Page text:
Fillings


When you go for a check up, your dentist checks your fillings and may suggest that you replace any loose or broken ones. Your dentist also looks for signs of decay, such as brown or black spots and may want to use X-rays to take a closer look at problem spots.

If you have a cavity, your dentist may keep an eye on it (if it’s small) or fill it right away. If a large cavity is not filled, it can get bigger and cause pain. The tooth may even have to be removed and replaced with a false (or artificial) tooth. The most common filling material placed is the composite resin filling.

Composite Fillings

Composite fillings are also called plastic or white fillings. Getting this kind of filling depends on where the tooth is in your mouth. To place this filling, your dentist cleans all decay from the tooth and puts a glue (or bonding material) on the inside of the hole. Composite resin is put into the hole in thin layers. Each layer gets hard with the help of a special light that your dentist holds over the tooth. When the last layer of the filling is hard, your dentist shapes the filling so it looks and feels natural.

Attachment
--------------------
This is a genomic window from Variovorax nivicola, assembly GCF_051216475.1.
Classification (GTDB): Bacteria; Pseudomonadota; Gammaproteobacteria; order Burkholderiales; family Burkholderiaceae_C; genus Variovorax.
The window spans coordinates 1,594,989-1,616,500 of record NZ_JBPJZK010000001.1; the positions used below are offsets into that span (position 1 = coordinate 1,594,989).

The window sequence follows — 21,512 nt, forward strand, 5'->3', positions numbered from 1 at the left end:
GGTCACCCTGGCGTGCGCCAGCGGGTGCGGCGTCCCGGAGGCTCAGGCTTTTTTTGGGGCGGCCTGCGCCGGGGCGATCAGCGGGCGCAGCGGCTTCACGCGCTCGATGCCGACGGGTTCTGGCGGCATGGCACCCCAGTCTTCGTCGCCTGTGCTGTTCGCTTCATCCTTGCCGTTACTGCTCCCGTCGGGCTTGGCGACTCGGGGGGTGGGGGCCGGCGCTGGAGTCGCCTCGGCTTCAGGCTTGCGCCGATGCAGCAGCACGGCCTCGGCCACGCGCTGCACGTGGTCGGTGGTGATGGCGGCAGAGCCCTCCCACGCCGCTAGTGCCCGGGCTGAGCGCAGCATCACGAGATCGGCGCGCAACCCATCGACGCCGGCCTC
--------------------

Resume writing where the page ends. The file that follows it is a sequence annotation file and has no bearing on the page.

Advantages:

* These fillings will be the same colour as your natural teeth.
* They cost less than inlays.
* They are direct fillings, so they can be done in one appointment, in most cases.

Disadvantages:

* This kind of filling can break more easily than amalgam , and may not last as long.
* Composite fillings cost more than amalgam fillings.
* Recurrent decay is more of a problem than with amalgam.

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